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Patrick Ewing promised a Game 7 on Sunday, and he made sure there was one.

In his best game of the series with Indiana, Ewing had 25 points and 15 rebounds Friday night in the New York Knicks' 92-82 victory, forcing the Pacers back to Madison Square Garden for a deciding game in the Eastern Conference semifinals with a 92-82 victory.Ewing, who won Game 5 for the Knicks on a shot with 1.8 seconds to play, had a key basket and rebound in Friday night's final two minutes to hold off a furious fourth-quarter comeback by Indiana.

"I'm a great player," he said, "and I want to prove that."

On Sunday, he will have a chance. The winner will advance to play the Orlando Magic, which eliminated Chicago on Thursday night to win the series 4-2. Game 1 of the Eastern Conference finals will be Tuesday at Orlando.

Before the game, Ewing had told reporters, "See you Sunday," foretelling a repeat of last year's Eastern Conference finals, when the Knicks won Game 6 at Indiana to send the series back to New York.

Now they're headed back again, and the Pacers, who lost Game 7 last year in the conference finals, have lost what was once a 3-1 series lead.

"We put ourselves in this position," said Indiana coach Larry Brown, whose team shot 35 percent.

After a 13-point third quarter that left them down by 13, the Pacers came roaring back to cut New York's lead to three on two free throws by Reggie Miller with 5:32 left. But they couldn't get any closer.

Miller's first field goal didn't come until the fourth quarter, when his 3-pointer with 9:46 to play trimmed the lead to 72-63.

"We had Reggie in control," Knicks coach Pat Riley said. "You knew that somehow they were going to make a run. We held on and made a run of our own. We weathered the storm."

After the Pacers got within three, Miller committed two turnovers, Rik Smits was called for an offensive foul, and New York pumped the lead back up to eight on Ewing's hook with 1:50 left.

Ewing got a big rebound after Derrick McKey missed an open jumper. Byron Scott missed a long jumper, and the Pacers ran out of time.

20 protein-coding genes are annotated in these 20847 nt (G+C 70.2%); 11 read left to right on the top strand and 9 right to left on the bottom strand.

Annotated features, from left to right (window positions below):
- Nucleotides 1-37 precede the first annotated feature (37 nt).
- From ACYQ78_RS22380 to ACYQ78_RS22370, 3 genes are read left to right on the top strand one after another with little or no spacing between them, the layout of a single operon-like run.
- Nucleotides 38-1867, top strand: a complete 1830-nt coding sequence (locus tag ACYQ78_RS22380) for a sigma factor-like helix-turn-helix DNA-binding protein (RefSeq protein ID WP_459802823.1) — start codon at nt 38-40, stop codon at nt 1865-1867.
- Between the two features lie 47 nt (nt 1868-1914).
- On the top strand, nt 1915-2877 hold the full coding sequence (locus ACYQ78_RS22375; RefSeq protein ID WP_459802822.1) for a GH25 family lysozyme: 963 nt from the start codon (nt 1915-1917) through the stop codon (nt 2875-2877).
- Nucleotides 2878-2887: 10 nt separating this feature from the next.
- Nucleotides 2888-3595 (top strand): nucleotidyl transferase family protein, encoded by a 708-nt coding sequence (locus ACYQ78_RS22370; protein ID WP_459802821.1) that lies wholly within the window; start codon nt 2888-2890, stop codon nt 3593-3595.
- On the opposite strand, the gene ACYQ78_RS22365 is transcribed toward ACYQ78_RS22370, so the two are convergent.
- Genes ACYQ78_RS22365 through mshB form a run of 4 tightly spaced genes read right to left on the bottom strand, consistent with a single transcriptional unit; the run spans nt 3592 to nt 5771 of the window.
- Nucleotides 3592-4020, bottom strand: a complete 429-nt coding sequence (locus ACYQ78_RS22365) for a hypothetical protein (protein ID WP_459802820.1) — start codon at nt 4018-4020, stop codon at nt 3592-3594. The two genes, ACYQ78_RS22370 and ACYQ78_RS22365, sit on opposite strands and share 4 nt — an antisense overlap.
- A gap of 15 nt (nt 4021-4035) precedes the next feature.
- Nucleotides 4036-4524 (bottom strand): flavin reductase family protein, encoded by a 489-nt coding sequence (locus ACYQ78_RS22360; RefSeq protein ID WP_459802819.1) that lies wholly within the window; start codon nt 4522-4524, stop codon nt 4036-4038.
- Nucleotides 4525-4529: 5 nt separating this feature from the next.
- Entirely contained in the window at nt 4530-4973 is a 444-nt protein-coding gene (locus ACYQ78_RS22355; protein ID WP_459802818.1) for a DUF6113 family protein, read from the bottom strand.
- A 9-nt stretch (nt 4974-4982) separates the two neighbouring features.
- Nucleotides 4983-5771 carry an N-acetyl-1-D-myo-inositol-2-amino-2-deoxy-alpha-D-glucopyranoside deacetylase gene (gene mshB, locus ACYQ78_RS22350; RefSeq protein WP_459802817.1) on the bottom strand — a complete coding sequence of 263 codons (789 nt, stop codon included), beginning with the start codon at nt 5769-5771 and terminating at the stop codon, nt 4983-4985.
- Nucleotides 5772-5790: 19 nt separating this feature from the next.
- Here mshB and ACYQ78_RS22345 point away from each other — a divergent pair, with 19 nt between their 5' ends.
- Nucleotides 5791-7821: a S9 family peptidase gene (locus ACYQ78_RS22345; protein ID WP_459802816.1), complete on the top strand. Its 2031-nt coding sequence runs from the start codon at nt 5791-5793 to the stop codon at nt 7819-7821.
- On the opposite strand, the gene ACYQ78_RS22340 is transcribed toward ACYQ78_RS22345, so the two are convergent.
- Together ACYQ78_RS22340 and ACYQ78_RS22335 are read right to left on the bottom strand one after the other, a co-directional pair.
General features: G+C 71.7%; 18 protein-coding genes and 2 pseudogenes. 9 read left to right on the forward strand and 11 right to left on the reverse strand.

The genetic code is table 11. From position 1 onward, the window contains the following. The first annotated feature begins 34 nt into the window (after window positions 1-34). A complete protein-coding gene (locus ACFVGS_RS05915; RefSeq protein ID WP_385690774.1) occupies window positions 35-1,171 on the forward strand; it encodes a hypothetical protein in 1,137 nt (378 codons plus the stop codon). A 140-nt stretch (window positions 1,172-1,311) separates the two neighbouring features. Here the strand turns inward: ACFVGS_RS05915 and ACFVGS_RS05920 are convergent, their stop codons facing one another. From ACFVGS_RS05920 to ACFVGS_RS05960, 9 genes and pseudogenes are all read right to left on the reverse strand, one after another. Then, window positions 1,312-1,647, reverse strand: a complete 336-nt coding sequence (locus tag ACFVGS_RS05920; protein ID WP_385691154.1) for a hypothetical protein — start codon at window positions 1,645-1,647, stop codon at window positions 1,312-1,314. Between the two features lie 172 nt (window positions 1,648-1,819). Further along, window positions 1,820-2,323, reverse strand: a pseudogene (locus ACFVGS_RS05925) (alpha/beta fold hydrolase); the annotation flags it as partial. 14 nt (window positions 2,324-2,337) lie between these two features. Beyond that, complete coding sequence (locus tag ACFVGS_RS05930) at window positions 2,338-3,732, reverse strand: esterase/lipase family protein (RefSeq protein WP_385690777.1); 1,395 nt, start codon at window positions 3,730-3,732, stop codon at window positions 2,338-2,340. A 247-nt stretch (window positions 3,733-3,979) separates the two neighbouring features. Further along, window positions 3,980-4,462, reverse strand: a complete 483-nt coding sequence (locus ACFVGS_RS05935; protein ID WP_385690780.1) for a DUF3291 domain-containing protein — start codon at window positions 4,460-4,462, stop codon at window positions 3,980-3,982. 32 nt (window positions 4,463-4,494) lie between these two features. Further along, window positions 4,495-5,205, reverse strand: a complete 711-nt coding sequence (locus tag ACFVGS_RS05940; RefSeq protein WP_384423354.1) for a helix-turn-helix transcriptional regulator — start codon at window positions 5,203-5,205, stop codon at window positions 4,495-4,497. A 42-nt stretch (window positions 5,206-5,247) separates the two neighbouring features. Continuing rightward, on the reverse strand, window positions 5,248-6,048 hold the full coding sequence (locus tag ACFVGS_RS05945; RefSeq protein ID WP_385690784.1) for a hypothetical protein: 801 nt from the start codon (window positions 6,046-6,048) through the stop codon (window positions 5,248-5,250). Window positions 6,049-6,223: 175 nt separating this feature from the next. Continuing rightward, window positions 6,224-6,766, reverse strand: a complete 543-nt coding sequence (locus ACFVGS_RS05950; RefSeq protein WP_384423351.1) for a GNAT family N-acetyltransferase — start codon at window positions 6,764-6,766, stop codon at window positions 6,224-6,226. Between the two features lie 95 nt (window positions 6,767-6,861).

Ewing had 15 first-half points and hit nine of 13 field goals. He looked healthier and stronger than he had earlier in the series, when a calf injury hampered his mobility.

"The first few games, I wasn't 100 percent," Ewing said. "I couldn't move and jump like I wanted to. Those three days (between Games 4 and 5) definitely helped. I had a lot of energy."

Miller finished with 18 points and Smits had 21, but once again, the Indiana center wasn't a factor late in the game, scoring just four points in the final period.

And Miller wasn't a factor early.

"Rik had it going in the first quarter and beginning of the third quarter," Miller said. "I've got to take 20-plus shots for this team to win. I can't settle for 13."

Chased around the court by John Starks, Miller missed all four of his shots in the first half and had just two points. Starks also had two points in the half, finishing with 12.

Miller didn't start the third quarter any better, missing his first two shots. His teammates were just as cold, and the Knicks put together a 14-2 run, building a 63-53 lead with 5:19 left in the period.

Indiana's 3-of-16 shooting in the quarter silenced the Market Square Arena crowd. But only until the Pacers came back in the fourth quarter.

With the loss, Indiana found itself in the same position as last year, when they had a 3-2 lead over New York in the Eastern Conference finals with an opportunity to close out the series at home, but the Pacers lost 98-91.

In a game that was physical from the opening tipoff, the Knicks led by as many as six points in the first quarter and by five late in the second. Byron Scott hit a 3-pointer to start a 9-3 spurt for the Pacers, who took a 43-42 lead at halftime.